Years later I took a new job as an educational audiologist and during my first year there, I started getting very nervous again about APD. The referrals were starting to stream in from the schools, there was talk of audiologists being asked to sit in on IEP meetings when APD was involved, particularly in litigious cases. Yikes! I better get educated. Some time after that I saw some registration papers floating around for a 2 day training on the “Buffalo Model Approach to Auditory Processing” in Chicago. I didn’t know what Buffalo had to do with APD, but as long as someone promised to teach me about APD, I was in! Plus, the training was being hosted by another special education cooperative in the area so I figured at the very least, I’d likely be among my “own” and in my own city.
Day 1 in Chicago on the BM approach, there stood Jack Katz. Hmmm…he couldn’t be the same Katz from the “Katz book,” as we so affectionately called our “purple audiology handbook” in school. Right? Wrong. It WAS the same Katz. WOW! This was like meeting a movie star…only BETTER! By the end of Day 1, I was hooked on APD and hooked on Katz. I couldn’t get enough of this Buffalo stuff. My head was spinning (in a good way this time). “Simple and Effective,” Katz repeated over and over. Excellent! I love simple. After Day 2 it was time to return to work and share my newfound knowledge, expertise and excitement. Few caught my APD bug, however, but they were happy to let me “be the expert” and take all the referrals. So, I did. I bought the CBT for my clinic and the therapy book and materials I bought for myself, personally. Therapy would come later maybe for the job, but I wasn’t going to sit back and wait.
The referrals continued to come to me and I followed exactly what Jack told me to do with the BM tests. I did all 3 and carefully analyzed each. But with each case, I found myself emailing Jack asking, “well, what about this…and that..and what if…?” Jack responded to me each time and I was so grateful for that but I knew I needed more; something was still missing. I found too many blank spots in my memory of the 2 day training in Chicago and when I returned to my notes/slides, I was missing the details I felt I really needed now after using the 3 BM tests on many different children. I don’t play the lottery but my luck came in when Jack happened to mention to me about another 2 day training on the BM that was taking place in Kansas City. He offered me a spot in the “observation area” in his office if I wanted to see him doing therapy with some kids. It was a no brainer. I packed my bag and my husband and we drove to KC. I re-introduced myself to Jack and I also met Sarah Zlomke there as well. She, too, graciously offered me a spot in her “observation chair.” Oh!! Ok! Now I see BM in action with the experts! Let me try it. I went back and rearranged my office furniture just like Jack and Sarah had their furniture. (I’m still working on my Oscar look-alike.)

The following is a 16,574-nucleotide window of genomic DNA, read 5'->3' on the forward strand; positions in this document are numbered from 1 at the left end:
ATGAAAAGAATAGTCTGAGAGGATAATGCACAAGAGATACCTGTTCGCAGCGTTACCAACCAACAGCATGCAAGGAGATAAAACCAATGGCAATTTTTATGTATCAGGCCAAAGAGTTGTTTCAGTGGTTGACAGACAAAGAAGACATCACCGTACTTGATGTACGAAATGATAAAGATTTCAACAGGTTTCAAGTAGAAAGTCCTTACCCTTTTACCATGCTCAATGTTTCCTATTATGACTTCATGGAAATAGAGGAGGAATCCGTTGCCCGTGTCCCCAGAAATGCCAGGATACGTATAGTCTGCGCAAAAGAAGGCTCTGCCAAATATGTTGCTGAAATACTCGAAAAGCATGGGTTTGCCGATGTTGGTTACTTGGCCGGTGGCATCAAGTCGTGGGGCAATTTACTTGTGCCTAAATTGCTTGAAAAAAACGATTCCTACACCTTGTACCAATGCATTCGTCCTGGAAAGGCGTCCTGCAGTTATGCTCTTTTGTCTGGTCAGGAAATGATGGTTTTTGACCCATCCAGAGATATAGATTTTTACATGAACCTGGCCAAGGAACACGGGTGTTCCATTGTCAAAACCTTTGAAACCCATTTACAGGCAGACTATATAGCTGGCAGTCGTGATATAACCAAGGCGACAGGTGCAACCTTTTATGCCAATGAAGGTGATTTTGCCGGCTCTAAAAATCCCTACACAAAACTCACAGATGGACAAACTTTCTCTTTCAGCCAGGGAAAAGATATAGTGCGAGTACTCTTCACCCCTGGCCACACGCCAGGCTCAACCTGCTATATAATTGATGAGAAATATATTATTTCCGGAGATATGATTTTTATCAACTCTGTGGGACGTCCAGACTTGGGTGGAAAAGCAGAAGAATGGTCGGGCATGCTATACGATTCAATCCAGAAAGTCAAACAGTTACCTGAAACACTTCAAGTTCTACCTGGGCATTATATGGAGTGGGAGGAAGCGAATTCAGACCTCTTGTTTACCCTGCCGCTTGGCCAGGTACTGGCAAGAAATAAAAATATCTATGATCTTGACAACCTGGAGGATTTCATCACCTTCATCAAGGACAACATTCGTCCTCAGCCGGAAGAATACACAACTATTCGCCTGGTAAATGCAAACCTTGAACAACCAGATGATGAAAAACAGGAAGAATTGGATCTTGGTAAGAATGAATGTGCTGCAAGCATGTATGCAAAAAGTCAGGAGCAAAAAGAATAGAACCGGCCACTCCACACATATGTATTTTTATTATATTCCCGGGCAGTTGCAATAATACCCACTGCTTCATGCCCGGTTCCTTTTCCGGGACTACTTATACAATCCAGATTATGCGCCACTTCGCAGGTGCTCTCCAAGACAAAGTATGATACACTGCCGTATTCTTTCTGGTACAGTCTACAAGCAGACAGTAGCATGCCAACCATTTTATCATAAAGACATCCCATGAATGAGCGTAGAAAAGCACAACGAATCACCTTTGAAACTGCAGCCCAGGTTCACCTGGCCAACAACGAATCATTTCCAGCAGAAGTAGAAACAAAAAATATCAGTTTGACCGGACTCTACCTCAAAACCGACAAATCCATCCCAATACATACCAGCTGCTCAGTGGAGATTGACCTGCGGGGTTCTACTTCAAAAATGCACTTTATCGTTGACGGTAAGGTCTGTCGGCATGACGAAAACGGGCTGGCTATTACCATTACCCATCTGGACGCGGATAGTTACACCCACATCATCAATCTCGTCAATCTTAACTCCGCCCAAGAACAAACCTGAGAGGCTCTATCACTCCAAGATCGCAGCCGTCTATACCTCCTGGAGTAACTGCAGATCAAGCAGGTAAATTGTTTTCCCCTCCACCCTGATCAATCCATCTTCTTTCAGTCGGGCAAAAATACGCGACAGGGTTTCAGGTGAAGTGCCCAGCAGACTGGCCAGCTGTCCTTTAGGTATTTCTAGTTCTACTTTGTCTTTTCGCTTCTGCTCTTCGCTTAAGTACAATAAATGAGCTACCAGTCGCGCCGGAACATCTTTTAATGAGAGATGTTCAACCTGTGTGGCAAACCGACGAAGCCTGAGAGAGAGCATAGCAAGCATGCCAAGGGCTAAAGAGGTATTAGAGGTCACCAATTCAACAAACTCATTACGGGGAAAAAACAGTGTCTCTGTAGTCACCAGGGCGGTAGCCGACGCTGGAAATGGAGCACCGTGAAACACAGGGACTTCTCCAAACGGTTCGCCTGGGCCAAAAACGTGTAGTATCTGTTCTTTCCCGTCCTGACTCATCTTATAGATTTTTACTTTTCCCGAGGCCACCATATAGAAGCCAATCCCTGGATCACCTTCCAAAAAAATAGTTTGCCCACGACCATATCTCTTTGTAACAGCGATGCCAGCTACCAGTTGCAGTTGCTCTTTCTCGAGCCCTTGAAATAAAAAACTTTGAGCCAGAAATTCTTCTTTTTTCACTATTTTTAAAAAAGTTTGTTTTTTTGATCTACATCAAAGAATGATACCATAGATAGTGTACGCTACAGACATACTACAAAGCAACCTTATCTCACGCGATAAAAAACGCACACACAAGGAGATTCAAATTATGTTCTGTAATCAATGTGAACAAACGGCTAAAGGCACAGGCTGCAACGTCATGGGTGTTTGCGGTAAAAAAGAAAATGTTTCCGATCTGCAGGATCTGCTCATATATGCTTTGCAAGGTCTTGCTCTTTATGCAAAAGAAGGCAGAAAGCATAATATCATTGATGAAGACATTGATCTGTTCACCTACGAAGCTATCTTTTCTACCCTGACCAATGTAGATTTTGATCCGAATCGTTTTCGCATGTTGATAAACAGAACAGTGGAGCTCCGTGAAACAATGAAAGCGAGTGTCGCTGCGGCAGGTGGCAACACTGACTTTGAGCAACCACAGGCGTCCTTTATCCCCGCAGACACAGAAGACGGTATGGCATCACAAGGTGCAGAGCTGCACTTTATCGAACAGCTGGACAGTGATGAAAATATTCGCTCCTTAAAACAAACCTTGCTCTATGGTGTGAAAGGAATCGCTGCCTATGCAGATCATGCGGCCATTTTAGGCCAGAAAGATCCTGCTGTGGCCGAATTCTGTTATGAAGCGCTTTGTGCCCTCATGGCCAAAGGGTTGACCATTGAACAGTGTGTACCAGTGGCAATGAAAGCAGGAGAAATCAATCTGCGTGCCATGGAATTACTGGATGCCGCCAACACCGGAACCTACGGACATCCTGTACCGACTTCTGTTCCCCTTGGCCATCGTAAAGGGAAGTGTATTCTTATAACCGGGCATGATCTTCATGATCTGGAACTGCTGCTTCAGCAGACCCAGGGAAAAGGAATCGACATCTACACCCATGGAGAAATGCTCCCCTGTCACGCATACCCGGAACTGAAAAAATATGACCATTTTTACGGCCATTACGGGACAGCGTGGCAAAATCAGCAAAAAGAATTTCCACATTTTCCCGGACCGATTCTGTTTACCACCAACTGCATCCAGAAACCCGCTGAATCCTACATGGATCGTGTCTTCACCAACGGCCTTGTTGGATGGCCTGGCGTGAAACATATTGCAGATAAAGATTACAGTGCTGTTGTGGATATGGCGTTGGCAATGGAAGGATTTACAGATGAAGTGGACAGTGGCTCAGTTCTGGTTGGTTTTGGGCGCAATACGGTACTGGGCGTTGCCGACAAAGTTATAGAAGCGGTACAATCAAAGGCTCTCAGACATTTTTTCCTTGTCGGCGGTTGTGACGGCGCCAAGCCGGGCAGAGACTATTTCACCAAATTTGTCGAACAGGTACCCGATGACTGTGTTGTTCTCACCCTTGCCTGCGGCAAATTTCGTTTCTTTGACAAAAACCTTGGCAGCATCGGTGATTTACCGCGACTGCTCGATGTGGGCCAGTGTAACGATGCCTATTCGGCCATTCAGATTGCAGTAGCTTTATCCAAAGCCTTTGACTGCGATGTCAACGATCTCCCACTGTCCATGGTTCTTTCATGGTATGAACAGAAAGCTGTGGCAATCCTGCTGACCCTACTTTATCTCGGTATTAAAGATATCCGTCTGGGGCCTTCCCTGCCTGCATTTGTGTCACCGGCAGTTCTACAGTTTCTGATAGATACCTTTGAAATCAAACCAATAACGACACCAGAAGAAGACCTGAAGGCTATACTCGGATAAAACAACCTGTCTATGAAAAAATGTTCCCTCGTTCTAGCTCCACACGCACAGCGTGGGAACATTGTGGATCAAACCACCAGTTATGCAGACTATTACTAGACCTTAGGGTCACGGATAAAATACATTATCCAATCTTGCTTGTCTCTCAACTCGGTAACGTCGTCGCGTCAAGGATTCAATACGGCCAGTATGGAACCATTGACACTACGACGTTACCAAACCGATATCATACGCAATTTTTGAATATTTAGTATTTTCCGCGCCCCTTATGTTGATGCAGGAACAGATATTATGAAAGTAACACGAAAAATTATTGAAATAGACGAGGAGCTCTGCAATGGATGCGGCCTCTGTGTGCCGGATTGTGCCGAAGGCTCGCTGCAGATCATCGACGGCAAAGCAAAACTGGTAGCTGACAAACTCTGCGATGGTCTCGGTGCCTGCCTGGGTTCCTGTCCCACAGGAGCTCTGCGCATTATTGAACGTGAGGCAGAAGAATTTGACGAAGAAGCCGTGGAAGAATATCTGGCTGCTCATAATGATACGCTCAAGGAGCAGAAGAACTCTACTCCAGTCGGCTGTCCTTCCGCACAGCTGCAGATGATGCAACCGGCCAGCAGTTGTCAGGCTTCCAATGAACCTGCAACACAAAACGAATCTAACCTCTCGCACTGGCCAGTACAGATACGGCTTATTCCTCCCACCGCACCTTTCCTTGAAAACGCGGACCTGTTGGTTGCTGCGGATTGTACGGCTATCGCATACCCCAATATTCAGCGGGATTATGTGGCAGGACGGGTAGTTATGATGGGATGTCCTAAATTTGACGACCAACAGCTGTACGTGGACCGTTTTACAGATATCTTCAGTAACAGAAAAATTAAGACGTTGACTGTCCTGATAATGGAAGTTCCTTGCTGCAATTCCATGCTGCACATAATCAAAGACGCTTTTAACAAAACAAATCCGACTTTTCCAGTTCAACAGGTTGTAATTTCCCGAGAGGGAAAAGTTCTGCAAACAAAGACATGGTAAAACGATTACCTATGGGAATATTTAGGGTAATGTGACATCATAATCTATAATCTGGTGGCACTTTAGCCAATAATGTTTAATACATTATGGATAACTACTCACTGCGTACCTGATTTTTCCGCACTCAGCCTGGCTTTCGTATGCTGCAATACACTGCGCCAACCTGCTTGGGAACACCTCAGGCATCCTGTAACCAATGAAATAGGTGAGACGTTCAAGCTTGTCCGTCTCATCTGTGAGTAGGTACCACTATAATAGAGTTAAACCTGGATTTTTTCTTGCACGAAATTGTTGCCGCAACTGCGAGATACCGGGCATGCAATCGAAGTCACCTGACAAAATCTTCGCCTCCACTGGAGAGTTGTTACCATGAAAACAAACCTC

I did more and more evaluations. I was really getting the hang of it now. Except…yikes!! Everyone has APD? Is that true? Uh oh, am I doing it wrong? And what is this IX and IW on the summary sheet? Wait, what part of the brain is this and how bad is bad and…am I sure? How do I really know? Wait, here is someone who doesn’t look APD on the tests but he sure sounds like APD from the parent and school reports. What do I do with him? And this lead me to…ADVANCED SSW Workshop in HOTLANTA, GA! The third time is the charm…Jack will be able to make it all “simple and effective” again for me.
Day 1 in Atlanta. What? I missed the “observation seat” in Christa’s clinic???? Boo hoo. No problem, this life story about the SSW has me too engrossed to think about anything else. Chasing potential subjects that looked paralyzed and with a scar on the skull down the hall..?? Wow, this is good, really good. Now here comes the BRAIN talk. Uh, oh..did I mention I never took neuro either in school? Leave it to Jack to take the complex and put the “simple” in it. Ok, now let’s plug all those parts of the brain and brain function into the SSW. Voila! Site of Dysfunction test! BM categories. Academic/behavior problems. AND……TREATMENT! So..let’s do this.
Pick the right analysis (NOE, TEC, Traditional), look at all the qualifiers, don’t forget to adjust for young kids and difficult to test (split half rules) and gosh darn it…just GET IT RIGHT! By Hook or by Crook, Jack says.
Maybe the APD component is being underestimated. Maybe it is being overestimated. No worries. Do the treatment. “The proof is in the pudding.” Don’t be fooled and don’t dismiss it. Just do it…and don’t forget the jumping jacks, breaks and lots of humor.
Thank you for mentioning the Woodcock-Johnson.
The tests and treatment—the go together…
“Like rama lama lama ka dinga da dinga dong Remembered forever As shoo-bop sha wadda wadda yippity boom de boom Chang chang changitty chang sha-bop That’s the way it should be.”
Advanced in Atlanta filled in all the missing pieces. Reading about the SSW was like watching my favorite movie, “Somewhere in Time,” with Christopher Reeve. Except this was with Christa Reeves! Yes, sir, Dr. Jack, let’s protect the tests, the author, the audiologist, and the patient. Get the training! You will not regret it.
Thanks to all of my SSW friends for a fantastic, fun-filled, enlightening learning experience. I’m ready for more BBQ any time now!